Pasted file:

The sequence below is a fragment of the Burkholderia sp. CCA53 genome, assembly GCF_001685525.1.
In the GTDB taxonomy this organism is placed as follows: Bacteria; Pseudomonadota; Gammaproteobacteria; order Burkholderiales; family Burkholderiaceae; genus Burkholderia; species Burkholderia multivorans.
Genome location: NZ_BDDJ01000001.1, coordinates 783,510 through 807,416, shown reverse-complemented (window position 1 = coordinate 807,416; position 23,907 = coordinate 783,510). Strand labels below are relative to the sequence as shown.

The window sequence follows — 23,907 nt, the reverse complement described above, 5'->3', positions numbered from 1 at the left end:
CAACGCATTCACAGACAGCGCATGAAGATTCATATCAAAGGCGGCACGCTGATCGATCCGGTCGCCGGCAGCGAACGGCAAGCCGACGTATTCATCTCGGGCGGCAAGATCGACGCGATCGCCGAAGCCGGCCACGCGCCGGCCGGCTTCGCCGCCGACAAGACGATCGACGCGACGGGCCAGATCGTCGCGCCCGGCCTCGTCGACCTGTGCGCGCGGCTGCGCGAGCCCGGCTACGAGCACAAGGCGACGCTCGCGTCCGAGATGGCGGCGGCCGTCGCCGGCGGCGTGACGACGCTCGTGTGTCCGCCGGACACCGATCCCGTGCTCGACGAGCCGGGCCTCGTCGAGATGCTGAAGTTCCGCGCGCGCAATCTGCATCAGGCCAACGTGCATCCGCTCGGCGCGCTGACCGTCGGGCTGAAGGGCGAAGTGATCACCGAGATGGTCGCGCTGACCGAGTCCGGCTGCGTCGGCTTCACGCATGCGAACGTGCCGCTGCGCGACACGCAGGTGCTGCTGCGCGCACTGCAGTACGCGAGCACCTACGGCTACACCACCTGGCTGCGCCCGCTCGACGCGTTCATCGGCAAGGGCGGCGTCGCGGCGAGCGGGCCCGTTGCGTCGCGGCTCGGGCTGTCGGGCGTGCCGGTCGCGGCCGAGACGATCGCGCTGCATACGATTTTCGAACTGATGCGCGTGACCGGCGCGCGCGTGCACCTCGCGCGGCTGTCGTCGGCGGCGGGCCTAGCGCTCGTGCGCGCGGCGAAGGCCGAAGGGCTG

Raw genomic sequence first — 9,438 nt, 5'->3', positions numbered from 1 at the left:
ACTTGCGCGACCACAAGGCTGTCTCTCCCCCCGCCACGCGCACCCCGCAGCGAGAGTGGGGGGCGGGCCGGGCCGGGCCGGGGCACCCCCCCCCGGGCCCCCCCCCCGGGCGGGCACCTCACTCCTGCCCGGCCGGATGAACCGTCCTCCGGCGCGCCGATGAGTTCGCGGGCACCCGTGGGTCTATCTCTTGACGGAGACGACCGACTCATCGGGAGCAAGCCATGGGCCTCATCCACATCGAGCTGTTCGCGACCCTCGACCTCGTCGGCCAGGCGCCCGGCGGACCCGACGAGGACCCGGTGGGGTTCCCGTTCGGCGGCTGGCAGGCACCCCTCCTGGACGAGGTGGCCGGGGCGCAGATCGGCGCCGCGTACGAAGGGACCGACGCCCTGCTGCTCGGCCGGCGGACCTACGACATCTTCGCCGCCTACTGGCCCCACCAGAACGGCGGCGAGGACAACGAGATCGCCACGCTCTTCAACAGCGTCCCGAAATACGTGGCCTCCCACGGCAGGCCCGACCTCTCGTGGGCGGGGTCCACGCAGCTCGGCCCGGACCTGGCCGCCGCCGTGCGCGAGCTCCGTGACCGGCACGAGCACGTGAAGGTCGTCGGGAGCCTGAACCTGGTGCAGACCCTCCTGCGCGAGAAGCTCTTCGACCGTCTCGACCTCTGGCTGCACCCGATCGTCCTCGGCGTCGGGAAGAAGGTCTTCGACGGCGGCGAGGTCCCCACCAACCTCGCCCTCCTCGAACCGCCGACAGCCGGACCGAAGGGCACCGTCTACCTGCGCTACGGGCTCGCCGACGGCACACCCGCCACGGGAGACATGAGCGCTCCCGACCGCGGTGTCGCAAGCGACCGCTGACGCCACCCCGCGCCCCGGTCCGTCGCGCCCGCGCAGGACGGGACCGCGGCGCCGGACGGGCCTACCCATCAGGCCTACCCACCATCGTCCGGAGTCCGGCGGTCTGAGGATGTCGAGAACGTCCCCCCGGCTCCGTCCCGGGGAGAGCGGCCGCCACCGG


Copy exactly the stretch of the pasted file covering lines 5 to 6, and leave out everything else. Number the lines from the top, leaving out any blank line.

CAACGCATTCACAGACAGCGCATGAAGATTCATATCAAAGGCGGCACGCTGATCGATCCGGTCGCCGGCAGCGAACGGCAAGCCGACGTATTCATCTCGGGCGGCAAGATCGACGCGATCGCCGAAGCCGGCCACGCGCCGGCCGGCTTCGCCGCCGACAAGACGATCGACGCGACGGGCCAGATCGTCGCGCCCGGCCTCGTCGACCTGTGCGCGCGGCTGCGCGAGCCCGGCTACGAGCACAAGGCGACGCTCGCGTCCGAGATGGCGGCGGCCGTCGCCGGCGGCGTGACGACGCTCGTGTGTCCGCCGGACACCGATCCCGTGCTCGACGAGCCGGGCCTCGTCGAGATGCTGAAGTTCCGCGCGCGCAATCTGCATCAGGCCAACGTGCATCCGCTCGGCGCGCTGACCGTCGGGCTGAAGGGCGAAGTGATCACCGAGATGGTCGCGCTGACCGAGTCCGGCTGCGTCGGCTTCACGCATGCGAACGTGCCGCTGCGCGACACGCAGGTGCTGCTGCGCGCACTGCAGTACGCGAGCACCTACGGCTACACCACCTGGCTGCGCCCGCTCGACGCGTTCATCGGCAAGGGCGGCGTCGCGGCGAGCGGGCCCGTTGCGTCGCGGCTCGGGCTGTCGGGCGTGCCGGTCGCGGCCGAGACGATCGCGCTGCATACGATTTTCGAACTGATGCGCGTGACCGGCGCGCGCGTGCACCTCGCGCGGCTGTCGTCGGCGGCGGGCCTAGCGCTCGTGCGCGCGGCGAAGGCCGAAGGGCTG

Raw genomic sequence first — 9,438 nt, 5'->3', positions numbered from 1 at the left: